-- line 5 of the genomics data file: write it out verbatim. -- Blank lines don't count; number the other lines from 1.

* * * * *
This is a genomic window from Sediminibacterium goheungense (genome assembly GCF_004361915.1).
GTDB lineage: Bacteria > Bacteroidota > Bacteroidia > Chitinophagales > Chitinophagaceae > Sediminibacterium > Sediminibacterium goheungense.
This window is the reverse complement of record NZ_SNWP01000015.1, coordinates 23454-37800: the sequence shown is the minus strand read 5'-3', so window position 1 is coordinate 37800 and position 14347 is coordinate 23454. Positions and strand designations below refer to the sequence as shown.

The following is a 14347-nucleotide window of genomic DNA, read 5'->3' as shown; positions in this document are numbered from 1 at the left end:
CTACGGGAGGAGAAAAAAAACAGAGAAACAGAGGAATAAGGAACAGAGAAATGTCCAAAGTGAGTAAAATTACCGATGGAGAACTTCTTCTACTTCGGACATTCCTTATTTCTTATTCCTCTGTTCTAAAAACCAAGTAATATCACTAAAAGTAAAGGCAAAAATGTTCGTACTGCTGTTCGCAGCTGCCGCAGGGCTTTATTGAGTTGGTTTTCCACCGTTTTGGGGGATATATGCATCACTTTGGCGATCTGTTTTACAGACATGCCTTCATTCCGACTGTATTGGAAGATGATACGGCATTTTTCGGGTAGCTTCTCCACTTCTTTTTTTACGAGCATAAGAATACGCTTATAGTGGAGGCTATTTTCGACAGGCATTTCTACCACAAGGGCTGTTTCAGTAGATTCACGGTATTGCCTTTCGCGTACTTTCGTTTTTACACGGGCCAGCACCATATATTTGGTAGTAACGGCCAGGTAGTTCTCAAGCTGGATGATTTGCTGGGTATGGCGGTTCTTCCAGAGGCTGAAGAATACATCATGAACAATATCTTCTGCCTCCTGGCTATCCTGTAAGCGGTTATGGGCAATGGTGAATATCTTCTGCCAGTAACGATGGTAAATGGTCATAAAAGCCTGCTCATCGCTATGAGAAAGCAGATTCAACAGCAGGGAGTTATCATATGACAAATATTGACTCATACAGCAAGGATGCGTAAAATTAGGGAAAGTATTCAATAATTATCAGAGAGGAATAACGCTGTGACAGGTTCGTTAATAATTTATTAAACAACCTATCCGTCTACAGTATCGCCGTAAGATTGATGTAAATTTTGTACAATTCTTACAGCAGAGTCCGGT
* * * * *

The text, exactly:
CTACGGGAGGAGAAAAAAAACAGAGAAACAGAGGAATAAGGAACAGAGAAATGTCCAAAGTGAGTAAAATTACCGATGGAGAACTTCTTCTACTTCGGACATTCCTTATTTCTTATTCCTCTGTTCTAAAAACCAAGTAATATCACTAAAAGTAAAGGCAAAAATGTTCGTACTGCTGTTCGCAGCTGCCGCAGGGCTTTATTGAGTTGGTTTTCCACCGTTTTGGGGGATATATGCATCACTTTGGCGATCTGTTTTACAGACATGCCTTCATTCCGACTGTATTGGAAGATGATACGGCATTTTTCGGGTAGCTTCTCCACTTCTTTTTTTACGAGCATAAGAATACGCTTATAGTGGAGGCTATTTTCGACAGGCATTTCTACCACAAGGGCTGTTTCAGTAGATTCACGGTATTGCCTTTCGCGTACTTTCGTTTTTACACGGGCCAGCACCATATATTTGGTAGTAACGGCCAGGTAGTTCTCAAGCTGGATGATTTGCTGGGTATGGCGGTTCTTCCAGAGGCTGAAGAATACATCATGAACAATATCTTCTGCCTCCTGGCTATCCTGTAAGCGGTTATGGGCAATGGTGAATATCTTCTGCCAGTAACGATGGTAAATGGTCATAAAAGCCTGCTCATCGCTATGAGAAAGCAGATTCAACAGCAGGGAGTTATCATATGACAAATATTGACTCATACAGCAAGGATGCGTAAAATTAGGGAAAGTATTCAATAATTATCAGAGAGGAATAACGCTGTGACAGGTTCGTTAATAATTTATTAAACAACCTATCCGTCTACAGTATCGCCGTAAGATTGATGTAAATTTTGTACAATTCTTACAGCAGAGTCCGGT